Economy & Business

Business
9:10 am
Thu November 7, 2013

Twitter Makes Market Debut

The New York Stock Exchange is at the center of attention Thursday morning as Twitter goes public at $26 per share. That means company is expected to raise almost $2 billion. For the latest on this highly anticipated IPO, NPR's Zoe Chace talks with host David Greene.

The Two-Way
7:27 am
Thu November 7, 2013

At First Glance, Economy Grew More Than Expected In 3Q

Looking for work: The scene at a job fair in Emeryville, Calif., last month.
Justin Sullivan Getty Images

Originally published on Thu November 7, 2013 9:37 am

This post was updated at 8:40 a.m. ET

The U.S. economy grew at a better-than-expected 2.8 percent annual rate in the third quarter, the Bureau of Economic Analysis reported Thursday morning.

That's a bit faster than the 2.5 percent pace of the second quarter. According to the BEA, consumer spending, inventory investment and exports helped fuel slightly stronger growth.

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The Two-Way
5:56 am
Thu November 7, 2013

Twitter Pops To $44.90 A Share In Debut On Wall Street

Will it fly? The Twitter bird logo was decorating a post on the floor of the New York Stock Exchange Wednesday.
Richard Drew AP

Originally published on Thu November 7, 2013 5:43 pm

6 p.m. ET: Twitter Shares Close At $44.90

At the end of its first day of public trading, shares of Twitter were valued at $44.90, reflecting a market value of more than $31 billion. The company sold 70 million shares of stock, raising $1.82 billion in the process.

Earlier Thursday, the company's shares soared from their initial public offering price of $26.

2:35 p.m. ET:

As you can see if you click on the player below, Twitter's stock has been trading around $47 a share in recent minutes.

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Business
3:54 am
Thu November 7, 2013

Twitter Sets IPO Price

Originally published on Thu November 7, 2013 4:57 am

Twitter goes public at $26 per share on Thursday. That's up from an earlier planned offering in the $17 to $20 range — and it may signal increased demand from institutional investors like hedge funds. Twitter is valued at just over $18 billion even though it has never turned a profit.

Business
3:54 am
Thu November 7, 2013

Movie Rating System Measures Gender Bias

Originally published on Thu November 7, 2013 5:54 am

Some Swedish movie theaters are introducing the system. The scale grades films based on a concept introduced by the feminist cartoonist Alison Bechdel. Whether a film passes or fails depends on whether any of its named female characters have conversations with one another about something other than men.

Business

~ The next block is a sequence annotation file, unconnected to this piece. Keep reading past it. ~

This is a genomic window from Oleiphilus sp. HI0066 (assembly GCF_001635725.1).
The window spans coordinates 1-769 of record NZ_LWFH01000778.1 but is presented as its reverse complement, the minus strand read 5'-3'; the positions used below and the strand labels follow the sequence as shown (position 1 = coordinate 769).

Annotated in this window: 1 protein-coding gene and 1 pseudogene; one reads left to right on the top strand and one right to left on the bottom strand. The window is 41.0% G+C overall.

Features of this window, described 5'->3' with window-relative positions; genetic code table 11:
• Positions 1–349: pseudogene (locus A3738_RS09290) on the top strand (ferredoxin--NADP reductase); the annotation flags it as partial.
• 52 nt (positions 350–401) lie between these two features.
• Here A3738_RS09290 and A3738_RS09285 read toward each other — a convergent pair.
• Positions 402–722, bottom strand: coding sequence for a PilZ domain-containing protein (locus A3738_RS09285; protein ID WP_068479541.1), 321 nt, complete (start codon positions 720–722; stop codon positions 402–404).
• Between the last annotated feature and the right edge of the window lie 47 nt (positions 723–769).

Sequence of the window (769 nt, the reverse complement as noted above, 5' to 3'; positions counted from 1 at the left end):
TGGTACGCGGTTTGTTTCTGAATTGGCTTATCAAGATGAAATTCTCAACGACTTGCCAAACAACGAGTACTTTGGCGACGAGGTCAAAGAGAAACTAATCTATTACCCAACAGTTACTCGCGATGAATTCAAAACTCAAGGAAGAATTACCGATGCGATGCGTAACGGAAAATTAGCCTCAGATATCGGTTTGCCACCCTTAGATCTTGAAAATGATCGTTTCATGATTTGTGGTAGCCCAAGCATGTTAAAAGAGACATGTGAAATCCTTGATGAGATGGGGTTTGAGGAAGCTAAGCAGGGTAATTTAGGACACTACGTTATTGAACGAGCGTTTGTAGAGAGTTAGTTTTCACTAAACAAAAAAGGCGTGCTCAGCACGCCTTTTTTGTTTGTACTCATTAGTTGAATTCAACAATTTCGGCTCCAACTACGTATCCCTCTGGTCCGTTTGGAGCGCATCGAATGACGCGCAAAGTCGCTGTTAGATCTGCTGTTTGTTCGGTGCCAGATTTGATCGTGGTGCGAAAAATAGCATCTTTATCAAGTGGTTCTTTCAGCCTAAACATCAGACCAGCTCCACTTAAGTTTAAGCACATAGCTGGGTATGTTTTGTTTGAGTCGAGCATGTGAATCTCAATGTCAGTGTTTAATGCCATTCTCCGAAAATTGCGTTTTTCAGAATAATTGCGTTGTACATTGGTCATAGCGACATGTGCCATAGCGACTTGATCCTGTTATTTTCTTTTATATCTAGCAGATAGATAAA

3:54 am
Thu November 7, 2013

Most Remaining Blockbusters To Close In January

Blockbuster is going to shut all of its company-owned stores. Some franchise stores will stay open. At its peak, the video rental chain had about 9,000 stores.

Research News
3:54 am
Thu November 7, 2013

Why Do People Agree To Work In Boring Jobs?

Originally published on Thu November 7, 2013 5:15 am

In the essay "The Myth of Sisyphus," philosopher Albert Camus — who would have turned 100 on Thursday — explored the nature of boring work. There's new psychological research into why people end up in boring jobs.

Business
1:58 am
Thu November 7, 2013

No Room For Erasers, As Technology Deletes Pen Businesses

In the 1800s, fountain pens were the height of writing technology, allowing writers to pen words continuously without stopping for an ink dip.
iStockphoto.com

Originally published on Thu November 7, 2013 12:09 pm

We tweet. We text. We email. But how often do we really write anymore? Not much, if you look at the business of selling pens — or "fine writing instruments," as shop owners call them. With their writing tools becoming obsolete, pen stores have folded, including a century-old shop in New York.

But despite the tech-heavy trends, a few old-fashioned pen stores are still holding on.

Wood Shelves, Ink Bottles, And Sinatra

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Shots - Health News
1:57 am
Thu November 7, 2013

How The Affordable Care Act Pays For Insurance Subsidies

iStockphoto.com

Originally published on Tue November 19, 2013 2:44 pm

The new health care law will provide around $1 trillion in subsidies to low- and middle-income Americans over the next decade to help them pay for health insurance.

Johanna Humbert of Galien, Mich., was pleasantly surprised to discover that she qualifies for an insurance subsidy, since her current plan is being canceled. Humbert makes about $30,000 a year, so she'll get a subsidy of about $300 a month. The new plan is similar to her current one, but it will cost $250 — about half of what she pays now.

But where will the money come from to pay for subsidies like these?

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The Two-Way
5:32 pm
Wed November 6, 2013

Judge: MF Global Customers To Recover All Their Losses

Jon Corzine, former New Jersey governor and ex-CEO of MF Global, leaves a congressional hearing in 2011.
Alex Wong Getty Images

Originally published on Wed November 6, 2013 5:35 pm

One thread runs through nearly every story of financial fraud, from Enron to Madoff: Investors bilked out of their money rarely get it back.

So, this lead from The New York Times Dealbook blog caught our attention:

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